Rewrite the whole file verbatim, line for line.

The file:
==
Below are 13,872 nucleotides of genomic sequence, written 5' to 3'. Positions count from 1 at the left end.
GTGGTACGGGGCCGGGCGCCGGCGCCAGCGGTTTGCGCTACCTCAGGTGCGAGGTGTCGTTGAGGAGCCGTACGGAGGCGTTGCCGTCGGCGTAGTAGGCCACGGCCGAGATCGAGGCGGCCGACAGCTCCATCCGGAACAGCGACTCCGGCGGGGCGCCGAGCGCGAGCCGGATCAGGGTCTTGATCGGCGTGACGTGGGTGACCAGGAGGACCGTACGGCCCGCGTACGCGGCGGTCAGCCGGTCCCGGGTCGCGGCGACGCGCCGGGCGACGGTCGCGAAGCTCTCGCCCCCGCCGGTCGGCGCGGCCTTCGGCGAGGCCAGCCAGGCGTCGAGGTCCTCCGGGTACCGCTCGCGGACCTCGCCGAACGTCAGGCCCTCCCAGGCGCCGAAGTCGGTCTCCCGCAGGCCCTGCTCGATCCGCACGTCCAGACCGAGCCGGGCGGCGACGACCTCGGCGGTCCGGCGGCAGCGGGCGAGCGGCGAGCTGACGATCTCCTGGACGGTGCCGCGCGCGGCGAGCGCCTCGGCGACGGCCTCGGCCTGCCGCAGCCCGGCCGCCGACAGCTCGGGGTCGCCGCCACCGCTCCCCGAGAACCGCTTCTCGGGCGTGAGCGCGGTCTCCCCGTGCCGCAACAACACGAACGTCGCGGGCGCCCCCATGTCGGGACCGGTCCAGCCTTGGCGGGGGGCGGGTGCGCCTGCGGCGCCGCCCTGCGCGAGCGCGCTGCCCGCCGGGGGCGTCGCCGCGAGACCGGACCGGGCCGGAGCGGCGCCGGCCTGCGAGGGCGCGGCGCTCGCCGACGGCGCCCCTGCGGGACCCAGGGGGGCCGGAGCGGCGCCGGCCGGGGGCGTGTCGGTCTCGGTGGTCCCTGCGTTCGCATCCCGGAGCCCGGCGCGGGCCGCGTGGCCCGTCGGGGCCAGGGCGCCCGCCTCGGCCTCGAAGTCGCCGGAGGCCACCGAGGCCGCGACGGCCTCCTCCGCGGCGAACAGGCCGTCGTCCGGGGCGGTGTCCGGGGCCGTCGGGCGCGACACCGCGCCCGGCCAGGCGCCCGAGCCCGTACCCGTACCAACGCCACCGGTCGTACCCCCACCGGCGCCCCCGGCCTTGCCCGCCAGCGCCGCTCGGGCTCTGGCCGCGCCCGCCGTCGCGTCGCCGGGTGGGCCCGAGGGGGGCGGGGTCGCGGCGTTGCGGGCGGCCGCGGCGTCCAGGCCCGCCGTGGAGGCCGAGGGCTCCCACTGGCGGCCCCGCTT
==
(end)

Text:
Below are 13,872 nucleotides of genomic sequence, written 5' to 3'. Positions count from 1 at the left end.
GTGGTACGGGGCCGGGCGCCGGCGCCAGCGGTTTGCGCTACCTCAGGTGCGAGGTGTCGTTGAGGAGCCGTACGGAGGCGTTGCCGTCGGCGTAGTAGGCCACGGCCGAGATCGAGGCGGCCGACAGCTCCATCCGGAACAGCGACTCCGGCGGGGCGCCGAGCGCGAGCCGGATCAGGGTCTTGATCGGCGTGACGTGGGTGACCAGGAGGACCGTACGGCCCGCGTACGCGGCGGTCAGCCGGTCCCGGGTCGCGGCGACGCGCCGGGCGACGGTCGCGAAGCTCTCGCCCCCGCCGGTCGGCGCGGCCTTCGGCGAGGCCAGCCAGGCGTCGAGGTCCTCCGGGTACCGCTCGCGGACCTCGCCGAACGTCAGGCCCTCCCAGGCGCCGAAGTCGGTCTCCCGCAGGCCCTGCTCGATCCGCACGTCCAGACCGAGCCGGGCGGCGACGACCTCGGCGGTCCGGCGGCAGCGGGCGAGCGGCGAGCTGACGATCTCCTGGACGGTGCCGCGCGCGGCGAGCGCCTCGGCGACGGCCTCGGCCTGCCGCAGCCCGGCCGCCGACAGCTCGGGGTCGCCGCCACCGCTCCCCGAGAACCGCTTCTCGGGCGTGAGCGCGGTCTCCCCGTGCCGCAACAACACGAACGTCGCGGGCGCCCCCATGTCGGGACCGGTCCAGCCTTGGCGGGGGGCGGGTGCGCCTGCGGCGCCGCCCTGCGCGAGCGCGCTGCCCGCCGGGGGCGTCGCCGCGAGACCGGACCGGGCCGGAGCGGCGCCGGCCTGCGAGGGCGCGGCGCTCGCCGACGGCGCCCCTGCGGGACCCAGGGGGGCCGGAGCGGCGCCGGCCGGGGGCGTGTCGGTCTCGGTGGTCCCTGCGTTCGCATCCCGGAGCCCGGCGCGGGCCGCGTGGCCCGTCGGGGCCAGGGCGCCCGCCTCGGCCTCGAAGTCGCCGGAGGCCACCGAGGCCGCGACGGCCTCCTCCGCGGCGAACAGGCCGTCGTCCGGGGCGGTGTCCGGGGCCGTCGGGCGCGACACCGCGCCCGGCCAGGCGCCCGAGCCCGTACCCGTACCAACGCCACCGGTCGTACCCCCACCGGCGCCCCCGGCCTTGCCCGCCAGCGCCGCTCGGGCTCTGGCCGCGCCCGCCGTCGCGTCGCCGGGTGGGCCCGAGGGGGGCGGGGTCGCGGCGTTGCGGGCGGCCGCGGCGTCCAGGCCCGCCGTGGAGGCCGAGGGCTCCCACTGGCGGCCCCGCTT